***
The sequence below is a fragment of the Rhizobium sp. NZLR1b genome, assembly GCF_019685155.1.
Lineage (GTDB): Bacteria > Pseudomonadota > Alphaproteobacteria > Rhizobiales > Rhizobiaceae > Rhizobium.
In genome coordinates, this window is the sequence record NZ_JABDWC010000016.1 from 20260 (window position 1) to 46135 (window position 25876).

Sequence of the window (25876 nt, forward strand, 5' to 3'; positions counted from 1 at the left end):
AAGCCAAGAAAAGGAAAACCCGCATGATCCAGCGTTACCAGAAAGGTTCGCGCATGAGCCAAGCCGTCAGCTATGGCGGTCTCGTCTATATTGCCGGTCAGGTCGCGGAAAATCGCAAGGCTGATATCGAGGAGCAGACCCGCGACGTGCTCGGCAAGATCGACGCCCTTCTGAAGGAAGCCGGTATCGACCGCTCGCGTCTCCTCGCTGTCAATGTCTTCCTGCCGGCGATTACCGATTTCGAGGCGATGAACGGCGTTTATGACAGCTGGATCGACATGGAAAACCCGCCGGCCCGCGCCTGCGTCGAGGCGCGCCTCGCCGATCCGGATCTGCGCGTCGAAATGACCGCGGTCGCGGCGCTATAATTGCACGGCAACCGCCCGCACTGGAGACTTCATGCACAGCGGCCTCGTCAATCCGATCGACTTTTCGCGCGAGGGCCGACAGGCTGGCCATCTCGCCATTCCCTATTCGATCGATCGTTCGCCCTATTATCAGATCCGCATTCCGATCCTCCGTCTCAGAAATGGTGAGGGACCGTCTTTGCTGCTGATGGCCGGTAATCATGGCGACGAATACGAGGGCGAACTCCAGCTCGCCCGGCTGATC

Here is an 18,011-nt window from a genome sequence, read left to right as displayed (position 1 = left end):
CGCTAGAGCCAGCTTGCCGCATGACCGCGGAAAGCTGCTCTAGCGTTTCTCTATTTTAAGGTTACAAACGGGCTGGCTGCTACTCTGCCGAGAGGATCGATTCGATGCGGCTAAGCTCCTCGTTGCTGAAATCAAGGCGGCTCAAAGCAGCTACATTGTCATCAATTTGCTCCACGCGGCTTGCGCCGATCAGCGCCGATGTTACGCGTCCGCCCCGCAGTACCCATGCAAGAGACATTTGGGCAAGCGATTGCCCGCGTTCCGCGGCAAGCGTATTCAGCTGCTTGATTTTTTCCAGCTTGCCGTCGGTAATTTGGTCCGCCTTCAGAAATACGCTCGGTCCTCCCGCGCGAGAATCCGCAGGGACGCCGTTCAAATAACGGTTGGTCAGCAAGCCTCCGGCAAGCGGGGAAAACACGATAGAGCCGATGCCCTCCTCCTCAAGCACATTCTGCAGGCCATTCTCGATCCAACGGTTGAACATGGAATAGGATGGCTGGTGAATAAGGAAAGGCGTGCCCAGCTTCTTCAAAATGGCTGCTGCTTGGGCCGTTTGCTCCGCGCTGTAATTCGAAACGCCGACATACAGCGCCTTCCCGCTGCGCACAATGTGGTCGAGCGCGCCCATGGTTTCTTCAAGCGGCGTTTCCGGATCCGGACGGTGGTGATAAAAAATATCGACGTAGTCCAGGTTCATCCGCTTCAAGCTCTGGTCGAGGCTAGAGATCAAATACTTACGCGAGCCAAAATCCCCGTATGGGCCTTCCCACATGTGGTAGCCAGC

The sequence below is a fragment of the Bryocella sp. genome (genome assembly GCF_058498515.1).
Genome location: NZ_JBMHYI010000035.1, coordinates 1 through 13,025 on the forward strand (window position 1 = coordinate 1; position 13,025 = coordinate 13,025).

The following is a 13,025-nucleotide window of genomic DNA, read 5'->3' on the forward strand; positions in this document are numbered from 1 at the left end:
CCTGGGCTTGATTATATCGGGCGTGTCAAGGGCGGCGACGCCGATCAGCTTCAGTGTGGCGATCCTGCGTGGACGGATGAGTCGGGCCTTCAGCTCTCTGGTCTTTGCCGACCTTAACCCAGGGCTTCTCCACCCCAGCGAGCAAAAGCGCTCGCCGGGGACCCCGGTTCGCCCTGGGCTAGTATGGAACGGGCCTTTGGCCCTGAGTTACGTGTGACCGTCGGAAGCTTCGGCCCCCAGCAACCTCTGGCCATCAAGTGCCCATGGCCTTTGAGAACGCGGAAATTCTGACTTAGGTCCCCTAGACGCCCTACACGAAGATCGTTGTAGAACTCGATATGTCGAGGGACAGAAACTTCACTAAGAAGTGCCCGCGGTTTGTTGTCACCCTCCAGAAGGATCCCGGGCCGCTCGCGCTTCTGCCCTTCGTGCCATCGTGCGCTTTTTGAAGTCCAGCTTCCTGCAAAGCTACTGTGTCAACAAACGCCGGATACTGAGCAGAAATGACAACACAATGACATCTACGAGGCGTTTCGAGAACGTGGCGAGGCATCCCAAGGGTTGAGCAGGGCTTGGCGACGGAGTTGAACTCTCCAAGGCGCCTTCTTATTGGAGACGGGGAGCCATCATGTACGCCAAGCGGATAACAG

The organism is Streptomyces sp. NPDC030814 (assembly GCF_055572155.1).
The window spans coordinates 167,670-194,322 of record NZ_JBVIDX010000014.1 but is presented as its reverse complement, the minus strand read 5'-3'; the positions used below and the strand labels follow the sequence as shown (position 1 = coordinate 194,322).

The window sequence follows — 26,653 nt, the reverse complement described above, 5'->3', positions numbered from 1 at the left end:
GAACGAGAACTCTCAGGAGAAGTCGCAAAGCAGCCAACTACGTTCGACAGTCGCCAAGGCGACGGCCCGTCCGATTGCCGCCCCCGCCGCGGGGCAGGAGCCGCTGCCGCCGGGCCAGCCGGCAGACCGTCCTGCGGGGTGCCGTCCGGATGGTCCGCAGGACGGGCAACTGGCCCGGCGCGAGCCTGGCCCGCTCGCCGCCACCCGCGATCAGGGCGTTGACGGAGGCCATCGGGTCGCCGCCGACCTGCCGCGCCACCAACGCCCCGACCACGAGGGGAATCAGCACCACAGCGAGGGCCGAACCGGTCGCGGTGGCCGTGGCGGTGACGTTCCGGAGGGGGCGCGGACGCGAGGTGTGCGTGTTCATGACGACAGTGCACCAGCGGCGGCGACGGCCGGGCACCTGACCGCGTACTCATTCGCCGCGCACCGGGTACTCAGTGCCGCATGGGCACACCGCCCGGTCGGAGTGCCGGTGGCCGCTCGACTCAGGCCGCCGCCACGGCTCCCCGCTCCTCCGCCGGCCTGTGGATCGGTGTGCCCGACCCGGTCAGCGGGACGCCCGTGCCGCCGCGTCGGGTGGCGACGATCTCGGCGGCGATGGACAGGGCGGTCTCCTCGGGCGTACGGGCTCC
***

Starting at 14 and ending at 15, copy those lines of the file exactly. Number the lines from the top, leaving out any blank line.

The window sequence follows — 26,653 nt, the reverse complement described above, 5'->3', positions numbered from 1 at the left end:
GAACGAGAACTCTCAGGAGAAGTCGCAAAGCAGCCAACTACGTTCGACAGTCGCCAAGGCGACGGCCCGTCCGATTGCCGCCCCCGCCGCGGGGCAGGAGCCGCTGCCGCCGGGCCAGCCGGCAGACCGTCCTGCGGGGTGCCGTCCGGATGGTCCGCAGGACGGGCAACTGGCCCGGCGCGAGCCTGGCCCGCTCGCCGCCACCCGCGATCAGGGCGTTGACGGAGGCCATCGGGTCGCCGCCGACCTGCCGCGCCACCAACGCCCCGACCACGAGGGGAATCAGCACCACAGCGAGGGCCGAACCGGTCGCGGTGGCCGTGGCGGTGACGTTCCGGAGGGGGCGCGGACGCGAGGTGTGCGTGTTCATGACGACAGTGCACCAGCGGCGGCGACGGCCGGGCACCTGACCGCGTACTCATTCGCCGCGCACCGGGTACTCAGTGCCGCATGGGCACACCGCCCGGTCGGAGTGCCGGTGGCCGCTCGACTCAGGCCGCCGCCACGGCTCCCCGCTCCTCCGCCGGCCTGTGGATCGGTGTGCCCGACCCGGTCAGCGGGACGCCCGTGCCGCCGCGTCGGGTGGCGACGATCTCGGCGGCGATGGACAGGGCGGTCTCCTCGGGCGTACGGGCTCC